Now, Murray Fallam (Duggan) was the owner of the stage line that was held up. He has married Clay’s sweetheart, Kathleen (Catherine McLeod) and adopted the son who, it turns out, was really Clay’s. So there are other motives for conflict.

Clay’s brother Frank has become a drunk and a wastrel. He is played by the excellent and slightly cadaverous James Griffith, a favorite Western actor of mine. The trouble is, for the plot development anyway, we are told early on that Frank has gambled and drunk all the stolen money away, and the stash is no more. After that, the story doesn’t have anywhere much to go.

Duggan and Wilke persuade the excellent James Griffith to join his brother Clay

There’s a sheriff (Francis De Sale) and Harry Lauter is one of his deputies. They brace themselves for the return of Clay, for they know he was broken out of Yuma, and the lawman says he wants Clay “dead or alive” (the script has quite a few clichés in it).

Well, the criminal trio descend on the Fallam ranch and take the wife and boy hostage, the swines. The Fallams have an Indian ranch hand and good news, it’s Jay Silverheels. He was blinded by Clay in the hold-up but he is still pretty feisty in opposing the villains, and later he will save the day (my lips are sealed as to how).

The boy (Christopher Olsen) is one of those plucky lads beloved of Westerns, especially the juvenile ones, and he is brave and resourceful, and he too will contribute to the (inevitable) downfall of the bad guys.

The family held hostage. But Clay won't hurt his son.

The badmen go to town secretly and manage to get Frank out of the saloon but they are spotted by the law and a gun-battle ensues in which Frank is hit. But don’t worry, “it’s only a flesh wound.” Clay is arrested but Bob Wilke breaks him out of jail (it’s becoming a habit).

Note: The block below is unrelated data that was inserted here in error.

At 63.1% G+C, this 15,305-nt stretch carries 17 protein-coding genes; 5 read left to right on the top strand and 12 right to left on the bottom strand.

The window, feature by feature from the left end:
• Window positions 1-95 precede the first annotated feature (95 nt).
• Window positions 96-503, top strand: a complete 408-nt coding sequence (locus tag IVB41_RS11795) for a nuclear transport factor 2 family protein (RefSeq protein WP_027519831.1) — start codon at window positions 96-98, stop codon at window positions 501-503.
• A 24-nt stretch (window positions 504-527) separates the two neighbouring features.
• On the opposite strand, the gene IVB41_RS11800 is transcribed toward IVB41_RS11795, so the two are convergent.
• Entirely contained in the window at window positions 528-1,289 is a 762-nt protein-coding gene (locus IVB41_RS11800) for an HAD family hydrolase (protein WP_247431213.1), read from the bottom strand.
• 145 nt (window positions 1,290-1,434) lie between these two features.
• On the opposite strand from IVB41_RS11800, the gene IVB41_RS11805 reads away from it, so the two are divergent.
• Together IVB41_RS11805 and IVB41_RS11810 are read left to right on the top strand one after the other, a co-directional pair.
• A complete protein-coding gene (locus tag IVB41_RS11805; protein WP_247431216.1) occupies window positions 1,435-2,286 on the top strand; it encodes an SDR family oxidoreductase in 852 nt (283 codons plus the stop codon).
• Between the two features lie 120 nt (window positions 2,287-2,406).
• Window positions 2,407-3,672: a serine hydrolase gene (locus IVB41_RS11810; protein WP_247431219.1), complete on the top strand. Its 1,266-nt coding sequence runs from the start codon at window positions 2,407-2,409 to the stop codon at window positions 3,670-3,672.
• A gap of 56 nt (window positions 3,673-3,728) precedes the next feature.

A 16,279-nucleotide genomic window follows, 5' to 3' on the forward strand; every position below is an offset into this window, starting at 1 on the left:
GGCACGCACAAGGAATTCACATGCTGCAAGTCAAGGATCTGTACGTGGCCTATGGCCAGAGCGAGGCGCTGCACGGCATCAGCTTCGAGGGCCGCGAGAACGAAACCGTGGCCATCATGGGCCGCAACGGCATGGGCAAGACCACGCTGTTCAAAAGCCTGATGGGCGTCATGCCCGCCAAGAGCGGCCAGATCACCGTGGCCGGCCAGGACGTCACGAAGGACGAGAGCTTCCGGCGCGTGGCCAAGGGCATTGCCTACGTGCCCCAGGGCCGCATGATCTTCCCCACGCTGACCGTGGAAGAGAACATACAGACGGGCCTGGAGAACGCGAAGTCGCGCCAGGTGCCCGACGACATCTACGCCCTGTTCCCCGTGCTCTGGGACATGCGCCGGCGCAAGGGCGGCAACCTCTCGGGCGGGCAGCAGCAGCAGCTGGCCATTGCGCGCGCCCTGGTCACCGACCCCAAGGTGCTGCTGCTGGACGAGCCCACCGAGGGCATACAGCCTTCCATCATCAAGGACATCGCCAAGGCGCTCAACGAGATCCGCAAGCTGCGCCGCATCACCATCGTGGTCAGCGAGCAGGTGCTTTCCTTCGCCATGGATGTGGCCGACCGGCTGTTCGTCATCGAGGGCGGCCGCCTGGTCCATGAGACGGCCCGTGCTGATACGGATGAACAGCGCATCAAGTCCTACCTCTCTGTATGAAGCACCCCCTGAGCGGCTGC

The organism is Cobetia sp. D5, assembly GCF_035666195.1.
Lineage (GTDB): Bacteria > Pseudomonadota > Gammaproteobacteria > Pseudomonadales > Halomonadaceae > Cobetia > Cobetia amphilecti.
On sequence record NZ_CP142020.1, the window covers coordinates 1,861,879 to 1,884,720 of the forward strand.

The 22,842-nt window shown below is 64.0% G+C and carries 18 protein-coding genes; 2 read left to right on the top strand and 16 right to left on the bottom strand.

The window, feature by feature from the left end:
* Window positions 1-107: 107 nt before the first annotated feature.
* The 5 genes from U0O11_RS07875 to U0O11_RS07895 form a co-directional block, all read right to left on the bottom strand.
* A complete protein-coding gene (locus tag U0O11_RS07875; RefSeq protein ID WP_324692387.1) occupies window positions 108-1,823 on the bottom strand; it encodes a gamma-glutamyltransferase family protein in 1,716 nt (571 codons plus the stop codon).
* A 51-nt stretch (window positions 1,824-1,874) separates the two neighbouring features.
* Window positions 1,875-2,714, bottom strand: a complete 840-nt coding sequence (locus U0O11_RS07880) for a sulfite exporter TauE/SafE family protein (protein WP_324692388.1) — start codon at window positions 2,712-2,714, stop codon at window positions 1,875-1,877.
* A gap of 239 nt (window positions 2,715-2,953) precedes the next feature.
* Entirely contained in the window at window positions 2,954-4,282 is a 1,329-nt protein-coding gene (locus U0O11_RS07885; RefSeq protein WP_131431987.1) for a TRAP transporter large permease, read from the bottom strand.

There’s a finale in an old mine, with cave-ins, obviously. We know the villains will fall out and set to shooting each other, which they duly do, and we also know, because it was Hollywood code that the bad guy cannot survive (even if he shows some good traits) for crime must not pay, and Clay will perish (no spoiler here, I think).

Showdown in the old mine

It’s all rather routine, I fear, and though in nice Technicolor was pretty standard fare. The novel’s Montana winter setting was transposed to the usual Columbia Western town and sunny Simi Valley locations, doubtless for budgetary reasons. Carey saves the picture (with no help from the stodgy rest of the cast except Griffith and Silverheels). It’s very much a B-Western and a rather ordinary one at that.

Director Nazarro was an honest workman or, if we are being unkinder, a Columbia hack – he churned out dozens of the studio’s oaters, including many in the Durango Kid series with Charles Starrett. I approve of him, though, because he helmed a Western I like, Kansas Pacific.

Ray Nazarro (with actress Adele Roberts)

The producer was Wallace MacDonald, who also did The Nebraskan and another B-Western the year after Return to Warbow, Gunmen from Laredo, which, you will be thrilled to hear, we shall soon be reviewing.